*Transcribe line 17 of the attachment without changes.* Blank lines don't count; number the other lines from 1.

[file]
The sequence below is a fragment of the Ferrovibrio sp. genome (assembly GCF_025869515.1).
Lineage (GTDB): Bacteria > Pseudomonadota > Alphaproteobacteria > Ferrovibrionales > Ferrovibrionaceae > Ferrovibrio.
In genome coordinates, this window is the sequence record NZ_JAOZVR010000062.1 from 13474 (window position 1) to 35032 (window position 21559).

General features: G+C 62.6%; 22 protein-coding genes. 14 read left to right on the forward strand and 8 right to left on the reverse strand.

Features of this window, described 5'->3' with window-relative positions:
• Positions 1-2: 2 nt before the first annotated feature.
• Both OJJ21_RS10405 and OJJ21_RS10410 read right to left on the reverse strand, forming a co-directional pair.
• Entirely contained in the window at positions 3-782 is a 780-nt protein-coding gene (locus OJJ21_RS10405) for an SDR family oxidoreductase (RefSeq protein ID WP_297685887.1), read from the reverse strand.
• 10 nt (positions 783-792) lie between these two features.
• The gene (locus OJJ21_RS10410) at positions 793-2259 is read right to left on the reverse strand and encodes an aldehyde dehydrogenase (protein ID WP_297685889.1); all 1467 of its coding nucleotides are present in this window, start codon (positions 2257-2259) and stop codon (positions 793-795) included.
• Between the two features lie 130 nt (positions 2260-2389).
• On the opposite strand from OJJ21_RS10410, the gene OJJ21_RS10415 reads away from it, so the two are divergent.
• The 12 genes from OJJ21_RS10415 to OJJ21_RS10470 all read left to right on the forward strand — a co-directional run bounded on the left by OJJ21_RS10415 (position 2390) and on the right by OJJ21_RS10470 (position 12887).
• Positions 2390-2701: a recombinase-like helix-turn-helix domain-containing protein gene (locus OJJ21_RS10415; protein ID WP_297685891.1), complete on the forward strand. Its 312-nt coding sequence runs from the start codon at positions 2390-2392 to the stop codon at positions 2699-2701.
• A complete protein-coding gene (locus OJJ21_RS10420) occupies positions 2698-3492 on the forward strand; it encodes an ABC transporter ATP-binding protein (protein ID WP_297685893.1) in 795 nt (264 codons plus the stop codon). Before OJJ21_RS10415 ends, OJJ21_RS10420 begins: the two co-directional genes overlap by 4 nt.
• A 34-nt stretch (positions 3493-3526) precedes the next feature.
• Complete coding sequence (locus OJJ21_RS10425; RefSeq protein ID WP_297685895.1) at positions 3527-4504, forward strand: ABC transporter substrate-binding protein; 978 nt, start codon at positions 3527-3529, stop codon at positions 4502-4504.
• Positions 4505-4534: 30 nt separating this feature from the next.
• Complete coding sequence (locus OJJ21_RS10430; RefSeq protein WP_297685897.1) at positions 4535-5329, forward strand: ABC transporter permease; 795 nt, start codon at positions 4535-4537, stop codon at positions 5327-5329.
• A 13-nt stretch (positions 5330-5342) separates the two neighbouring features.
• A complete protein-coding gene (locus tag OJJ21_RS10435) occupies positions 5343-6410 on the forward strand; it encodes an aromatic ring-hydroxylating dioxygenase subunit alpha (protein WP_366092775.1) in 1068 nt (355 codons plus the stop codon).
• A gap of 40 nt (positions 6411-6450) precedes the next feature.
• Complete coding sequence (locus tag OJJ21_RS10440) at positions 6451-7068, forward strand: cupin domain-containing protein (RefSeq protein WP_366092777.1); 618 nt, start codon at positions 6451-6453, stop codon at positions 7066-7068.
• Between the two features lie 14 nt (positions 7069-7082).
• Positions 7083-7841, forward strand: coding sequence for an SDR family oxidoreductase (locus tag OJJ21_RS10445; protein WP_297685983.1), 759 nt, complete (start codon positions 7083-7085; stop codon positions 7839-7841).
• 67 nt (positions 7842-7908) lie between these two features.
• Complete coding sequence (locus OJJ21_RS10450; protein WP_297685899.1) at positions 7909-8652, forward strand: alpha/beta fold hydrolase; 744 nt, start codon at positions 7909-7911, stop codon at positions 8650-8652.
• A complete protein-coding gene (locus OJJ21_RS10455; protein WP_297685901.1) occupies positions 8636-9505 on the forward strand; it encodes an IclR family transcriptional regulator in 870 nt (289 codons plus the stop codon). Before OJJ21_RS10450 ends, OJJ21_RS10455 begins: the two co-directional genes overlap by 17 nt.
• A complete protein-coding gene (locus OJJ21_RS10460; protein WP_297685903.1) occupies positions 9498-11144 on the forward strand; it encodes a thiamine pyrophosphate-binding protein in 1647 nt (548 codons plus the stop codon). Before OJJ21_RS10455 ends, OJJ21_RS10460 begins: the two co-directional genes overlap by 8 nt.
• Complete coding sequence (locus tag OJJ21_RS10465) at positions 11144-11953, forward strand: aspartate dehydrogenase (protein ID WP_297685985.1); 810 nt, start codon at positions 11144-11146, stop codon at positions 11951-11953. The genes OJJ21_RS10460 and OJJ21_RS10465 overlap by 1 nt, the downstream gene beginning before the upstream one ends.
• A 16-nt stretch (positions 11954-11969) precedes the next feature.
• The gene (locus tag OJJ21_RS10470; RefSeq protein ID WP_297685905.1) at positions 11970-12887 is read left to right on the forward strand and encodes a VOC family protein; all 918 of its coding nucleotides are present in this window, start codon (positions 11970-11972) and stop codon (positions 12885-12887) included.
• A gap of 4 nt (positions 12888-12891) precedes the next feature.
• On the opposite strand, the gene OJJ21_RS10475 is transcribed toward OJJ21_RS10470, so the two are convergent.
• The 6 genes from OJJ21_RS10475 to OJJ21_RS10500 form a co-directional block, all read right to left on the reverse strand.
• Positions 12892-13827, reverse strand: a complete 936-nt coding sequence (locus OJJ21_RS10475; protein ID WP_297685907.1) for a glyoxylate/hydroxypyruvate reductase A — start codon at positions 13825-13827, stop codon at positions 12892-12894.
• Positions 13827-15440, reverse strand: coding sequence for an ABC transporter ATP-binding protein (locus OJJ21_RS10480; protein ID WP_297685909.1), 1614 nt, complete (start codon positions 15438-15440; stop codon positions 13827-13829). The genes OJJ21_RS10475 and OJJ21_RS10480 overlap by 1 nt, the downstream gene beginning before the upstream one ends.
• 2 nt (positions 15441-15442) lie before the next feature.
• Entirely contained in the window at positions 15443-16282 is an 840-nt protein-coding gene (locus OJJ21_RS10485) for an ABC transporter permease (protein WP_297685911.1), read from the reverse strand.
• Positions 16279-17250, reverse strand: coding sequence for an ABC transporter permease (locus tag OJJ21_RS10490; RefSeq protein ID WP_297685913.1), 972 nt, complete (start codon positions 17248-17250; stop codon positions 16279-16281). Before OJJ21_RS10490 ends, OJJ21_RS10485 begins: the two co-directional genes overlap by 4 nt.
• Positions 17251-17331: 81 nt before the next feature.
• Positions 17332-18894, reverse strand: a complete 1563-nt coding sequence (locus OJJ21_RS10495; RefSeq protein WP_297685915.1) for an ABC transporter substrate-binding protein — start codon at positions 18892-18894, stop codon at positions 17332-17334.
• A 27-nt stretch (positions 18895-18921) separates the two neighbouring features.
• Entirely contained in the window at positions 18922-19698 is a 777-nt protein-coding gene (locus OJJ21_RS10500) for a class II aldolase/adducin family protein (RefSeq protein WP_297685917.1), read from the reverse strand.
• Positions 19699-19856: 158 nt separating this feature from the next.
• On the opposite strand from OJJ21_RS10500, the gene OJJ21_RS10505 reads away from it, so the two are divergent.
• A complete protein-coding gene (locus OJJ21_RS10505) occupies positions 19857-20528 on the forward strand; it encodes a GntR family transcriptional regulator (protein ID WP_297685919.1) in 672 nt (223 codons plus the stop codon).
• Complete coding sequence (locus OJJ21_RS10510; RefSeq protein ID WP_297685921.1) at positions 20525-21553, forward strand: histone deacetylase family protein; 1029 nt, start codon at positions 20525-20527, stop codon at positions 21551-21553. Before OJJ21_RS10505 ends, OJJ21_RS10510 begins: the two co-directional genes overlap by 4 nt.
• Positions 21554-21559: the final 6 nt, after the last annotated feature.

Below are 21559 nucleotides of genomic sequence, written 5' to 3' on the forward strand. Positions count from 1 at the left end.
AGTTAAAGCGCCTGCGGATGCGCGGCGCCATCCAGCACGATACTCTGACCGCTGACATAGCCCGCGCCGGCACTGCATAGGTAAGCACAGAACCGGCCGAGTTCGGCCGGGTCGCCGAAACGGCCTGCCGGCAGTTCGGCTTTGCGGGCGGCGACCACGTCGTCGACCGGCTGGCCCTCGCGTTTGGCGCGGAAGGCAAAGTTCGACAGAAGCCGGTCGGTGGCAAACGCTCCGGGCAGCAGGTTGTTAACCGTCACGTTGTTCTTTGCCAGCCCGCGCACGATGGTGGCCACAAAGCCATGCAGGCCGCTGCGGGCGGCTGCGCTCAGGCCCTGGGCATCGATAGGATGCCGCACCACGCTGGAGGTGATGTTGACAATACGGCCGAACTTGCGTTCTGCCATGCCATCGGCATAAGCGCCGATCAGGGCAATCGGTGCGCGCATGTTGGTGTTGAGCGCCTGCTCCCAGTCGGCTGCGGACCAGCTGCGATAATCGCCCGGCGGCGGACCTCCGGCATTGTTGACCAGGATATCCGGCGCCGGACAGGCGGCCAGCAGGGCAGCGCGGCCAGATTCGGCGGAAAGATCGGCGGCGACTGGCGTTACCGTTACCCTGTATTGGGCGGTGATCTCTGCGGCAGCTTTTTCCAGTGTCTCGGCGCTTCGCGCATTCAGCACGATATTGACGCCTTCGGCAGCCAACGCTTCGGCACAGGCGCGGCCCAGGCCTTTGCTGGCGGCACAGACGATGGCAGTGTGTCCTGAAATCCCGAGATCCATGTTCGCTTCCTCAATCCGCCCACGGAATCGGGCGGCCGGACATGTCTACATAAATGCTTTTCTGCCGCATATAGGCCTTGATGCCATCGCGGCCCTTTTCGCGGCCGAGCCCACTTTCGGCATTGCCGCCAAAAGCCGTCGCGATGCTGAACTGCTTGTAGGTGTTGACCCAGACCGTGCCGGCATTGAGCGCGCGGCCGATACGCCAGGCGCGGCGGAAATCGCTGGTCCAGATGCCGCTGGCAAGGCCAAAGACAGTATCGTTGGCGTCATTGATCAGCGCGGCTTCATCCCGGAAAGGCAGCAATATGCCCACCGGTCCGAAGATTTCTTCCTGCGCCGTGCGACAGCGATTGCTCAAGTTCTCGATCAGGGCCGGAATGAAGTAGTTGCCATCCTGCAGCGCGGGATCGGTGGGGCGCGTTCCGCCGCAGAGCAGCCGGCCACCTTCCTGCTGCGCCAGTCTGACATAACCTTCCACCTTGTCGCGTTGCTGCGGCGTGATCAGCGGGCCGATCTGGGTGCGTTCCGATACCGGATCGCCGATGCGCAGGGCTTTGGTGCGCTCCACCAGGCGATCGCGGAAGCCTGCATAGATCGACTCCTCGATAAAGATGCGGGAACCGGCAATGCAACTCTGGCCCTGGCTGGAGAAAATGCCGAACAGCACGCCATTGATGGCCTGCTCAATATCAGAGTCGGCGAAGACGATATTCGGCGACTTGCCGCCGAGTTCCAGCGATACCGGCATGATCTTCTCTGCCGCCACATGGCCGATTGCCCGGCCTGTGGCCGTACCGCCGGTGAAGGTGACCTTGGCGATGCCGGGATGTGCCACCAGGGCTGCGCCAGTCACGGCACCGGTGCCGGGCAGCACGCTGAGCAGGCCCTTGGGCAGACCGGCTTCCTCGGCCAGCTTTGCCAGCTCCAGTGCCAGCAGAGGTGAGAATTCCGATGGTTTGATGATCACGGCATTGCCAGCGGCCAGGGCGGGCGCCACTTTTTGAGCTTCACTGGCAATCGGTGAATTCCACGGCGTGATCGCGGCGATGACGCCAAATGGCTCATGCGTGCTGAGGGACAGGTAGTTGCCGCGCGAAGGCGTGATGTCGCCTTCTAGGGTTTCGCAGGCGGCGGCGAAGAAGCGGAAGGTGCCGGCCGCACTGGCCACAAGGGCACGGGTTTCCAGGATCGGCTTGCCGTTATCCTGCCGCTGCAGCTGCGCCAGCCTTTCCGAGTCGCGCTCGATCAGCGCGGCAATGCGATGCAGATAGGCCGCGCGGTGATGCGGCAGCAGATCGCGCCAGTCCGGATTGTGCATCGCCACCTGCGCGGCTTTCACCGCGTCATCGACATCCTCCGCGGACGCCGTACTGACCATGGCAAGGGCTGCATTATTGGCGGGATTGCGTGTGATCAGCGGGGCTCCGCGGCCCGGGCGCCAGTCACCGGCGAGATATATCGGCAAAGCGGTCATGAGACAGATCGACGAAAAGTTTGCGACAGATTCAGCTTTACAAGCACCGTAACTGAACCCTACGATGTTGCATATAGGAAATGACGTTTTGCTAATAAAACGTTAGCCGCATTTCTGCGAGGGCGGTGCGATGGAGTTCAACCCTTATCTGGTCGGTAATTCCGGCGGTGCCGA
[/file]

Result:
• Complete coding sequence (locus OJJ21_RS10425; RefSeq protein ID WP_297685895.1) at positions 3527-4504, forward strand: ABC transporter substrate-binding protein; 978 nt, start codon at positions 3527-3529, stop codon at positions 4502-4504.